The big V6 is the culprit, although drivers who can resist the temptation to lean on the accelerator may get better fuel economy.

Carbon dioxide emissions are listed as being 246 g/km, and the Federal Government’s Green Vehicle Guide rates the RAV4 V6’s environmental performance 3.5 stars out of a possible 5.


How does it compare?

The Compact SUV segment is perhaps one of the most crowded, and there’s no shortage of competition for the RAV4.

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Subaru’s Forester XT, Nissan’s X-Trail TL and Mitsubishi’s Outlander VRX (right) all compete with the RAV4 SX6, while the Mazda CX-7 Luxury Sports, Volkswagen Tiguan 147TSI, Suzuki Grand Vitara V6, Honda CR-V Luxury and Holden Captiva 5 are other popular choices in the segment.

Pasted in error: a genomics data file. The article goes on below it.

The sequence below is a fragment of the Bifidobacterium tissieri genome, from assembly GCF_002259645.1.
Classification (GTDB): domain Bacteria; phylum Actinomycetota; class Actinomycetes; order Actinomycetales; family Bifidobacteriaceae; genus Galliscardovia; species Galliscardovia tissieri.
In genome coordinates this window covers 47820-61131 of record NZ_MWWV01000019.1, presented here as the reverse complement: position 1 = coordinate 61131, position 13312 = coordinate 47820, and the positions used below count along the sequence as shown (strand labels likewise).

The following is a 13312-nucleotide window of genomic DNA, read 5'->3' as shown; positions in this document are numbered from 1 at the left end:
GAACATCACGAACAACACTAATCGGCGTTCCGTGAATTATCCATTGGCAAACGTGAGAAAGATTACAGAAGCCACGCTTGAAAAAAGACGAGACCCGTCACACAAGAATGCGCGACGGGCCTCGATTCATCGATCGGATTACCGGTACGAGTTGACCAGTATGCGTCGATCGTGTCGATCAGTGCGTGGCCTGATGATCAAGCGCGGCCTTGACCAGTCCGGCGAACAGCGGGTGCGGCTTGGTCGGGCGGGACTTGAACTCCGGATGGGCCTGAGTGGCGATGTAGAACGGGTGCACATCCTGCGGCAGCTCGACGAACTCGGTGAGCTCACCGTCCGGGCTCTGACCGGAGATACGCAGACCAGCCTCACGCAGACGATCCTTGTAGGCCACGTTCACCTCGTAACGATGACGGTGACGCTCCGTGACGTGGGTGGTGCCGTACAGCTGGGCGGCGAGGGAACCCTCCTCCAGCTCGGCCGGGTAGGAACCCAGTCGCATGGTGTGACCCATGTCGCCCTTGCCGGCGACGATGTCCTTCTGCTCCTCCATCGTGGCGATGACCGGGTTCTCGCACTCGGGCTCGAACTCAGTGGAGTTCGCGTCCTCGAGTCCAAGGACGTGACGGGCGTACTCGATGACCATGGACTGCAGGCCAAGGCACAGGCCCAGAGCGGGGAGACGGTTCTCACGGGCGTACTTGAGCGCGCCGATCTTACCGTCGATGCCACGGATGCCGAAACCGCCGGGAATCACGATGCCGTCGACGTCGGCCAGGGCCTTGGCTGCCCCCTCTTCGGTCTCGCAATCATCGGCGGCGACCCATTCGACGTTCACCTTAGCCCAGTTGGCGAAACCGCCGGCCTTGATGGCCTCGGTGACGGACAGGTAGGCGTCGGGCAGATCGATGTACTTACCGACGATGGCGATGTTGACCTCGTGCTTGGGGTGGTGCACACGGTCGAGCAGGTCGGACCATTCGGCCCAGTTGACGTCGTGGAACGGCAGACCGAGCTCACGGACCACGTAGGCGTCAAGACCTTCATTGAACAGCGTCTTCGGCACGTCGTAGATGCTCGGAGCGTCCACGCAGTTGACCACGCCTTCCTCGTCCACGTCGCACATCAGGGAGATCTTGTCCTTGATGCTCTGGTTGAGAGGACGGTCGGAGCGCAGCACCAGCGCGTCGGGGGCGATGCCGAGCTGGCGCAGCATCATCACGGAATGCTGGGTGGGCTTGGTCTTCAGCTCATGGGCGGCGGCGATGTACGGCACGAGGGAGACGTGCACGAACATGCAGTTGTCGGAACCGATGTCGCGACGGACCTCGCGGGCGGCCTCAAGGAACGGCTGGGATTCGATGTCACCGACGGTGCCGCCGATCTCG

The RAV4 SX6 is the third most expensive out of all of them (the CX-7 and CR-V retail for less than $1000 more), but it has the most power and the most spacious interior.

Its cabin fittings are nicer than the Forester, X-Trail, Grand Vitara and Captiva, but it can’t match the Tiguan or CX-7 for interior refinement.

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Thanks to its hefty $44,990 retail price, the RAV4 SX6 also competes with one of its own: the Toyota Kluger KX-R, which starts at $41,490 for the 2WD five-seater.

The Kluger uses the same engine and same gearbox as the RAV4, but has a higher tow rating (2000kg versus 1900kg) and more commodious boot. The Kluger also has a seven-seat option, with adds $2500 to the cost of the base KX-R 2WD – still $1000 short of the RAV4 SX6’s asking price.